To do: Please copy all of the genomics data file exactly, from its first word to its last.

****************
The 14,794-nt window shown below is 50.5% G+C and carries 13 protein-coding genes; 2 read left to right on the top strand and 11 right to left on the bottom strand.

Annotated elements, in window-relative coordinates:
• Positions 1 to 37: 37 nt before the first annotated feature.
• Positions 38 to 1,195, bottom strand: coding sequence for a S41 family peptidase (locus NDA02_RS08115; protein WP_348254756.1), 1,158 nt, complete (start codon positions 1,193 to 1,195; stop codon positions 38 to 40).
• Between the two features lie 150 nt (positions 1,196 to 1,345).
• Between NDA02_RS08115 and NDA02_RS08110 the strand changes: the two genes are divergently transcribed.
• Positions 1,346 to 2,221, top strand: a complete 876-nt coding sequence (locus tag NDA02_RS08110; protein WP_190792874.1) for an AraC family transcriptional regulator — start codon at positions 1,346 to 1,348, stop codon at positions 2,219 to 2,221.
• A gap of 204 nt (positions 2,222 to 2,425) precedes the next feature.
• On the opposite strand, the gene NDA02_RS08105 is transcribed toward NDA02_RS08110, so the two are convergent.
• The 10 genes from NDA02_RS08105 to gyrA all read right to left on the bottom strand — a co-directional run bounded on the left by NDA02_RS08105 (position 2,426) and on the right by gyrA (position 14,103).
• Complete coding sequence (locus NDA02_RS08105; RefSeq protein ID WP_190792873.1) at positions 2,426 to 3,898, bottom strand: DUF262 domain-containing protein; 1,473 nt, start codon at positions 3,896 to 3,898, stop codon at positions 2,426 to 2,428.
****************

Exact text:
The 14,794-nt window shown below is 50.5% G+C and carries 13 protein-coding genes; 2 read left to right on the top strand and 11 right to left on the bottom strand.

Annotated elements, in window-relative coordinates:
• Positions 1 to 37: 37 nt before the first annotated feature.
• Positions 38 to 1,195, bottom strand: coding sequence for a S41 family peptidase (locus NDA02_RS08115; protein WP_348254756.1), 1,158 nt, complete (start codon positions 1,193 to 1,195; stop codon positions 38 to 40).
• Between the two features lie 150 nt (positions 1,196 to 1,345).
• Between NDA02_RS08115 and NDA02_RS08110 the strand changes: the two genes are divergently transcribed.
• Positions 1,346 to 2,221, top strand: a complete 876-nt coding sequence (locus tag NDA02_RS08110; protein WP_190792874.1) for an AraC family transcriptional regulator — start codon at positions 1,346 to 1,348, stop codon at positions 2,219 to 2,221.
• A gap of 204 nt (positions 2,222 to 2,425) precedes the next feature.
• On the opposite strand, the gene NDA02_RS08105 is transcribed toward NDA02_RS08110, so the two are convergent.
• The 10 genes from NDA02_RS08105 to gyrA all read right to left on the bottom strand — a co-directional run bounded on the left by NDA02_RS08105 (position 2,426) and on the right by gyrA (position 14,103).
• Complete coding sequence (locus NDA02_RS08105; RefSeq protein ID WP_190792873.1) at positions 2,426 to 3,898, bottom strand: DUF262 domain-containing protein; 1,473 nt, start codon at positions 3,896 to 3,898, stop codon at positions 2,426 to 2,428.